Where the criterion of wearing conspicuous, large-sized signs of political, philosophical or religious beliefs is inextricably linked to one or more specific religions or beliefs, the prohibition imposed by an employer on its employees on wearing those signs on the basis of that criterion will mean that some workers will be treated less favourably than others on the basis of their religion or belief, and that direct discrimination, within the meaning of Article 2(2)(a) of Directive 2000/78, may therefore be established.”

Hence, in accordance with Article 2(2)(b)(i) of that directive, a difference of treatment would, if it were established that it in fact results in a particular disadvantage for persons adhering to a particular religion or belief, constitute indirect discrimination, unless it was objectively justified by a legitimate aim and the means of achieving that aim were appropriate and necessary.

In the light of the above, the Bench stated that indirect discrimination on the grounds of religion or belief resulting from an internal rule of an undertaking prohibiting, at the workplace, the wearing of visible signs of political, philosophical or religious beliefs with the aim of ensuring a policy of neutrality within that undertaking can be justified only if that prohibition covers all visible forms of expression of political, philosophical or religious beliefs and,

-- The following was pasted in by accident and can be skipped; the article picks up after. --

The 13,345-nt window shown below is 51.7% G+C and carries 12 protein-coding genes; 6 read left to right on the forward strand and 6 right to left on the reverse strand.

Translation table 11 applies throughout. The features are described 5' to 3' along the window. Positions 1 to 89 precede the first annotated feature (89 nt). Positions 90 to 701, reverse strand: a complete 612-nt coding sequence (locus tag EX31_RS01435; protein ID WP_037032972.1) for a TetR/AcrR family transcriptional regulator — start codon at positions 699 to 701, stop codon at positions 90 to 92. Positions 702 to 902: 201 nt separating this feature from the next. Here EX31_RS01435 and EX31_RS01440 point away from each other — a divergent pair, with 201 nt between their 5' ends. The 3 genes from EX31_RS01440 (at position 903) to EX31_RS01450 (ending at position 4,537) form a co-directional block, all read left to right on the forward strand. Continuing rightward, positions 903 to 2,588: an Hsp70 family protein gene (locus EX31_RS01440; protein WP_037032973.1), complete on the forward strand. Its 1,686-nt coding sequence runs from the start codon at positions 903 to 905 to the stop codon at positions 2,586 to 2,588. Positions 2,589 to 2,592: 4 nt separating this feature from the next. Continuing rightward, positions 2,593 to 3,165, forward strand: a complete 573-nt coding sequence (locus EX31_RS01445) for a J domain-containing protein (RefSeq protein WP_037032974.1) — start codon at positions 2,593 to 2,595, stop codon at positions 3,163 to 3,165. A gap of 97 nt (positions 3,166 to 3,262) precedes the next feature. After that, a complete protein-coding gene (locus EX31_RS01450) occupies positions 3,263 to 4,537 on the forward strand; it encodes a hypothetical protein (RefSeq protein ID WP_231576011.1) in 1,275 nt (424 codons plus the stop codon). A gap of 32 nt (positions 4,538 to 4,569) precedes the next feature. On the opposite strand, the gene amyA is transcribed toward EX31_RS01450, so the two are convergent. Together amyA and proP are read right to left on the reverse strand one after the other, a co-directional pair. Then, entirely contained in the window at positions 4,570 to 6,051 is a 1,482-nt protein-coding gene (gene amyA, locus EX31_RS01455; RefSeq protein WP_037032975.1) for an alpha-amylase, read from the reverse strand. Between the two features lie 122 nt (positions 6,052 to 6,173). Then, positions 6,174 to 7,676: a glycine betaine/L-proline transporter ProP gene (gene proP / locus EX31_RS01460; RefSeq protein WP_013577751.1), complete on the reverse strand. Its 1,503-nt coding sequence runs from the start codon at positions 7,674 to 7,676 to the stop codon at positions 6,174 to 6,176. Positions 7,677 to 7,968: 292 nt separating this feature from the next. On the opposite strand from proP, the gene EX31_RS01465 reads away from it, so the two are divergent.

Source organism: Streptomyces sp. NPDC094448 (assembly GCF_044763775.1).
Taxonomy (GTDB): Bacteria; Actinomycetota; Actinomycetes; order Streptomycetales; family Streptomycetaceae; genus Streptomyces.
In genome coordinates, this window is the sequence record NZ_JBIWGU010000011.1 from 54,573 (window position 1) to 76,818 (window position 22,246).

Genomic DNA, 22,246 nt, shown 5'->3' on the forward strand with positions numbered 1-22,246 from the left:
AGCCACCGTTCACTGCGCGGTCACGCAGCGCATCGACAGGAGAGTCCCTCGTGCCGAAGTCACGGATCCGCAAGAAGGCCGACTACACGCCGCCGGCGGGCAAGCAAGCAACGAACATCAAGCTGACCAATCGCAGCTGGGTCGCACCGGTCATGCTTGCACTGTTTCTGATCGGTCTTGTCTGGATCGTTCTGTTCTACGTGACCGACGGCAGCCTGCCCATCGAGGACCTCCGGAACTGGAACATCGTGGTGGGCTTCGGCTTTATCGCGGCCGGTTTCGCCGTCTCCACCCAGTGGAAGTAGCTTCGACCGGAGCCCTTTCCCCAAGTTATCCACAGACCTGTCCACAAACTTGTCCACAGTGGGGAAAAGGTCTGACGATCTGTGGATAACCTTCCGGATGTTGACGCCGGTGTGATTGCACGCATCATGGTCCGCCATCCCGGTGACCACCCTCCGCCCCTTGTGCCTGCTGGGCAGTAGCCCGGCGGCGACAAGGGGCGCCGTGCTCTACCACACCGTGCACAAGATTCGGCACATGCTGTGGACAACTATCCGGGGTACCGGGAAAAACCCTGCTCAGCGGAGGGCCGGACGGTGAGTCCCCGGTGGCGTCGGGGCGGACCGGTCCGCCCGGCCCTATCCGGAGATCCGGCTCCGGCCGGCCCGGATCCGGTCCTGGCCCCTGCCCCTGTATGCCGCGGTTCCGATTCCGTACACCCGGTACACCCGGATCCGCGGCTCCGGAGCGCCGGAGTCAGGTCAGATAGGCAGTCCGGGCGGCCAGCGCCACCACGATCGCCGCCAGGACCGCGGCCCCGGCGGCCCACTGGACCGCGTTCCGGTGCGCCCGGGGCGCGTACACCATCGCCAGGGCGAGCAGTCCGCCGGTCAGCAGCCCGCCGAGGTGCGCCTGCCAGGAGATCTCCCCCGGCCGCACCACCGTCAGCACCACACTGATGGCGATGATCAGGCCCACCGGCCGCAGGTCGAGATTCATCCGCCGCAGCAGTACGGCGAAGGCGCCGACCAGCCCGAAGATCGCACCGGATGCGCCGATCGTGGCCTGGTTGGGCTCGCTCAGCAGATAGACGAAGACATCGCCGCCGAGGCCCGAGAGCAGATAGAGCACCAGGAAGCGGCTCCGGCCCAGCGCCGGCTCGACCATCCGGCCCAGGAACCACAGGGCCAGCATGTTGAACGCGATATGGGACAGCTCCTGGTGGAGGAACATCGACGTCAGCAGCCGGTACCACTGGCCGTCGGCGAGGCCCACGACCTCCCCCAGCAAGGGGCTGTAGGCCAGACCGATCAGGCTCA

A prohibition which is limited to the wearing of conspicuous, large-sized signs of political, philosophical or religious beliefs is liable to constitute direct discrimination on the grounds of religion or belief, which cannot in any event be justified on the basis of that provision.”

National Provisions v. EU Directives

 On the question as to whether, in examining the appropriateness of an internal rule of an undertaking it is necessary to weigh up the rights and freedoms at issue, in particular Articles 14 and 16 of the Charter, on the one hand, and Article 10 of the Charter, on the other, or whether that weighing should occur only when applying the internal rule in the individual case concerned, for example when an instruction is given to an employee or when an employee is dismissed, the Bench expressed that if it were to be concluded that the rights at issue arising from the Charter cannot be taken into consideration in the context of that examination, the question would then arise as to whether a national constitutional provision, such as Article 4(1) and (2) of the GG, protecting freedom of religion and belief, may be regarded as more favourable provisions within the meaning of Article 8(1) of Directive 2000/78.